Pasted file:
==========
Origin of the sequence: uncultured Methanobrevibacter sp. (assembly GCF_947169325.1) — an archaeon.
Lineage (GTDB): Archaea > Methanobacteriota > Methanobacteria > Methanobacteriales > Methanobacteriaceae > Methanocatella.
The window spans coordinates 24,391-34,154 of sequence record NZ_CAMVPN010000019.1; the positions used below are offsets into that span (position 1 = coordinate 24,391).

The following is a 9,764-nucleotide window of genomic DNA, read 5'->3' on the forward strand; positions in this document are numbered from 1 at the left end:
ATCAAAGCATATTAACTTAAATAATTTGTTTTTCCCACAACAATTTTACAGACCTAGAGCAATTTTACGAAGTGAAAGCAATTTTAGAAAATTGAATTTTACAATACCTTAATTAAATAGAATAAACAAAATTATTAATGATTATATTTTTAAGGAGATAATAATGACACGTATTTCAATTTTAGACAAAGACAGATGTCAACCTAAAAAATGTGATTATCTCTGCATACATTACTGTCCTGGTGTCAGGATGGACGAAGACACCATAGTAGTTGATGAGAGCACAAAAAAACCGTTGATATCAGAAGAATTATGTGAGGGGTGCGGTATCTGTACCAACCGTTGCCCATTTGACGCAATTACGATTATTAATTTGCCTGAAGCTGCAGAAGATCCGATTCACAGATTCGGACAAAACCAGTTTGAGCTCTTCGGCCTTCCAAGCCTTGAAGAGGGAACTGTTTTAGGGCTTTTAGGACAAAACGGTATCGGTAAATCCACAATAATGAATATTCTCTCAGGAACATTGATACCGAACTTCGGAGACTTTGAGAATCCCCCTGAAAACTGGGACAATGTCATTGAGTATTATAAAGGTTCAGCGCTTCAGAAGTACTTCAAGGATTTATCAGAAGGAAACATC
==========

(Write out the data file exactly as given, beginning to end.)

Origin of the sequence: uncultured Methanobrevibacter sp. (assembly GCF_947169325.1) — an archaeon.
Lineage (GTDB): Archaea > Methanobacteriota > Methanobacteria > Methanobacteriales > Methanobacteriaceae > Methanocatella.
The window spans coordinates 24,391-34,154 of sequence record NZ_CAMVPN010000019.1; the positions used below are offsets into that span (position 1 = coordinate 24,391).

The following is a 9,764-nucleotide window of genomic DNA, read 5'->3' on the forward strand; positions in this document are numbered from 1 at the left end:
ATCAAAGCATATTAACTTAAATAATTTGTTTTTCCCACAACAATTTTACAGACCTAGAGCAATTTTACGAAGTGAAAGCAATTTTAGAAAATTGAATTTTACAATACCTTAATTAAATAGAATAAACAAAATTATTAATGATTATATTTTTAAGGAGATAATAATGACACGTATTTCAATTTTAGACAAAGACAGATGTCAACCTAAAAAATGTGATTATCTCTGCATACATTACTGTCCTGGTGTCAGGATGGACGAAGACACCATAGTAGTTGATGAGAGCACAAAAAAACCGTTGATATCAGAAGAATTATGTGAGGGGTGCGGTATCTGTACCAACCGTTGCCCATTTGACGCAATTACGATTATTAATTTGCCTGAAGCTGCAGAAGATCCGATTCACAGATTCGGACAAAACCAGTTTGAGCTCTTCGGCCTTCCAAGCCTTGAAGAGGGAACTGTTTTAGGGCTTTTAGGACAAAACGGTATCGGTAAATCCACAATAATGAATATTCTCTCAGGAACATTGATACCGAACTTCGGAGACTTTGAGAATCCCCCTGAAAACTGGGACAATGTCATTGAGTATTATAAAGGTTCAGCGCTTCAGAAGTACTTCAAGGATTTATCAGAAGGAAACATC